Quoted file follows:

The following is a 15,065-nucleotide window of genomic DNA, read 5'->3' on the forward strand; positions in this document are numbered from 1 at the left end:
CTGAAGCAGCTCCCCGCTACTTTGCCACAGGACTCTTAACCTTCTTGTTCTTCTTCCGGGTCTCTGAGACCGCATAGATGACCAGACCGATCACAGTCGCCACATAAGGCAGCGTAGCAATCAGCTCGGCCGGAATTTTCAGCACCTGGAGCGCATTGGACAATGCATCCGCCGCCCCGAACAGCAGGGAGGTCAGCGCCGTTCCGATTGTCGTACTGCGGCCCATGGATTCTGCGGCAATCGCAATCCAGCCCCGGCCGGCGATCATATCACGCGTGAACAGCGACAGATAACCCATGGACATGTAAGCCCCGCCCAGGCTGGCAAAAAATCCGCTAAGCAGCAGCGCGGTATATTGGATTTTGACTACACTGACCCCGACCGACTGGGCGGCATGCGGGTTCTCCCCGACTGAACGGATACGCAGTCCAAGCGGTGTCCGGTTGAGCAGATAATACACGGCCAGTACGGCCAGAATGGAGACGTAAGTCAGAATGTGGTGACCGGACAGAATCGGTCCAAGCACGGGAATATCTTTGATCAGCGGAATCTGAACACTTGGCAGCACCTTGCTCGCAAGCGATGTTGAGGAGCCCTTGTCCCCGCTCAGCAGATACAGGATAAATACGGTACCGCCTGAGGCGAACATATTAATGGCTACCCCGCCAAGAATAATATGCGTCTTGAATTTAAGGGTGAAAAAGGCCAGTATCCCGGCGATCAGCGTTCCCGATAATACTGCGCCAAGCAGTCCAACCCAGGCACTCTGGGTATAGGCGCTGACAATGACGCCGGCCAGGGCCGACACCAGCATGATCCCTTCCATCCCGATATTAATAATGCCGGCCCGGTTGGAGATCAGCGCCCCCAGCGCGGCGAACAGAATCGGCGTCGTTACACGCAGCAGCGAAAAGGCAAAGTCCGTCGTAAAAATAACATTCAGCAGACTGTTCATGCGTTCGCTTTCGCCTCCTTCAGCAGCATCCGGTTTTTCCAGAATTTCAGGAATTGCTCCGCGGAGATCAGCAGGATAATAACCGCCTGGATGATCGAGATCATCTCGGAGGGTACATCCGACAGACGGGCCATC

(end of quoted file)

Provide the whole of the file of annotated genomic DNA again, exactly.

The following is a 15,065-nucleotide window of genomic DNA, read 5'->3' on the forward strand; positions in this document are numbered from 1 at the left end:
CTGAAGCAGCTCCCCGCTACTTTGCCACAGGACTCTTAACCTTCTTGTTCTTCTTCCGGGTCTCTGAGACCGCATAGATGACCAGACCGATCACAGTCGCCACATAAGGCAGCGTAGCAATCAGCTCGGCCGGAATTTTCAGCACCTGGAGCGCATTGGACAATGCATCCGCCGCCCCGAACAGCAGGGAGGTCAGCGCCGTTCCGATTGTCGTACTGCGGCCCATGGATTCTGCGGCAATCGCAATCCAGCCCCGGCCGGCGATCATATCACGCGTGAACAGCGACAGATAACCCATGGACATGTAAGCCCCGCCCAGGCTGGCAAAAAATCCGCTAAGCAGCAGCGCGGTATATTGGATTTTGACTACACTGACCCCGACCGACTGGGCGGCATGCGGGTTCTCCCCGACTGAACGGATACGCAGTCCAAGCGGTGTCCGGTTGAGCAGATAATACACGGCCAGTACGGCCAGAATGGAGACGTAAGTCAGAATGTGGTGACCGGACAGAATCGGTCCAAGCACGGGAATATCTTTGATCAGCGGAATCTGAACACTTGGCAGCACCTTGCTCGCAAGCGATGTTGAGGAGCCCTTGTCCCCGCTCAGCAGATACAGGATAAATACGGTACCGCCTGAGGCGAACATATTAATGGCTACCCCGCCAAGAATAATATGCGTCTTGAATTTAAGGGTGAAAAAGGCCAGTATCCCGGCGATCAGCGTTCCCGATAATACTGCGCCAAGCAGTCCAACCCAGGCACTCTGGGTATAGGCGCTGACAATGACGCCGGCCAGGGCCGACACCAGCATGATCCCTTCCATCCCGATATTAATAATGCCGGCCCGGTTGGAGATCAGCGCCCCCAGCGCGGCGAACAGAATCGGCGTCGTTACACGCAGCAGCGAAAAGGCAAAGTCCGTCGTAAAAATAACATTCAGCAGACTGTTCATGCGTTCGCTTTCGCCTCCTTCAGCAGCATCCGGTTTTTCCAGAATTTCAGGAATTGCTCCGCGGAGATCAGCAGGATAATAACCGCCTGGATGATCGAGATCATCTCGGAGGGTACATCCGACAGACGGGCCATC